What is the legal nature of these reviews? A determination of lawfulness, or lack thereof, by a State in respect of those treaty provisions is not—at least according to the Rapporteur of those provisions’ drafting Committee (see O.R. XV, p 269, CDDH/215/Rev.1, para 30)—binding internationally. If we assume that that position is accurate, it would seem that the same contention might hold for the customary law counterparts, if any, of those treaty provisions. Instead, these legal review provisions—whether of a treaty or customary nature—might be seen as boiling down to an expectation that the obligation to make such a determination will be performed to ensure that weapons, means or methods of warfare will neither be developed nor adopted without at least a careful examination of their legality.

That contention, in turn, begs the question: what are the applicable primary norms? While there is widespread agreement on several primary norms, the possible development and employment of AI-related techniques or tools in respect of weapons, means or methods of warfare might nevertheless encounter several disagreements concerning aspects of the sources and/or content of some primary norms. Some of those disagreements stretch back decades (if not longer). Others are relatively new. Such differential approaches as to what constitutes lawful and unlawful conduct prevent normative uniformity and legal universality and thereby preclude the establishment of a comprehensive set of agreed primary legal norms against which all weapons, means or methods of warfare must be reviewed. Consider three examples.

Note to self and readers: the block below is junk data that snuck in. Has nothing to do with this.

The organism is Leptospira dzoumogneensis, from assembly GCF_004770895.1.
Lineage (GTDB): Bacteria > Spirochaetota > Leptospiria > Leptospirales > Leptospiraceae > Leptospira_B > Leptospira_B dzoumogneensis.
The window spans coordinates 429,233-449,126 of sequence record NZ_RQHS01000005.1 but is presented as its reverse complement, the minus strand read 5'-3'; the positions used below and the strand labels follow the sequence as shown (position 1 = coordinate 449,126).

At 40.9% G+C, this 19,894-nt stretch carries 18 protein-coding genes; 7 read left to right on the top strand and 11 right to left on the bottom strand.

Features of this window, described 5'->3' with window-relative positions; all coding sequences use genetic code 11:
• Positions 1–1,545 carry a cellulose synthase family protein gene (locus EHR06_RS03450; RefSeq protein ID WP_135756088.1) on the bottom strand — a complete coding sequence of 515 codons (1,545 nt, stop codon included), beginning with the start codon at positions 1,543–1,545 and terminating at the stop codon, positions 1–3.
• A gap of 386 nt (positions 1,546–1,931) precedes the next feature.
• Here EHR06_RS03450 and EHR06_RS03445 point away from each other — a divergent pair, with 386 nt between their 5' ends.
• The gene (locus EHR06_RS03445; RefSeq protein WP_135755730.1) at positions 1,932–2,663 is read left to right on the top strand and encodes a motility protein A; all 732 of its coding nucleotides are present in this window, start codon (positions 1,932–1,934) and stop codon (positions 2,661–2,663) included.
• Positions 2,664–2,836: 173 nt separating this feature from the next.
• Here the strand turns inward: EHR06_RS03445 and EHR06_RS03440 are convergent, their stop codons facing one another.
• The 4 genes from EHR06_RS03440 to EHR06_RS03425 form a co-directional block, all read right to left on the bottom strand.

Indiscriminate attacks

First, while there is, to my mind, no reasonable disagreement among States that, in general, indiscriminate attacks are prohibited under IHL/LOAC, some key aspects of that basic principle are currently contested. Take direct participation in hostilities as an example. In general, under IHL/LOAC civilians shall enjoy protection against the effects of hostilities. Certain aspects of those protections—including the so-called immunity from direct attack—might be withdrawn with respect to civilians who take a direct part in hostilities. There seems to be extensive support for the customary principle upon which Article 51(3) of AP I is based. (That provision, at least as a matter of treaty law, concerns direct participation of civilians in hostilities in respect of international armed conflicts as defined in that instrument.) Yet, according to the Law of War Manual (December 2016), the Office the General Counsel of the United States Department of Defense has noted that, at least in its view, that treaty provision, as drafted, does not reflect customary international law in all of its precise aspects.

Applicable legal frameworks

Second, with respect to applicable legal frameworks, there is, to my mind, no reasonable disagreement among States that relevant provisions of at least IHL/LOAC must be taken into account in legal reviews of weapons. Meanwhile, some States are considering whether international human rights law (IHRL) provisions must also be taken into account—and, if so, how and to what extent. The United Kingdom, for example, is apparently actively considering this issue. Such an assessment concerning the applicable framework(s) matters in no small part because the content of relevant IHL/LOAC provisions are at least traditionally perceived as tolerating more—indeed, in certain circumstances much more, though never unlimited—death, destruction and other harm in comparison to IHRL provisions.

A primary norm concerning AI-related techniques or tools?

Third, there currently seems to be a pivotal disagreement among certain States whether a new or emerging primary norm concerning AI-related techniques or tools and other relevant technologies can, should and/or must be developed. (According to certain scholars and advocates, such a norm might already be discerned.)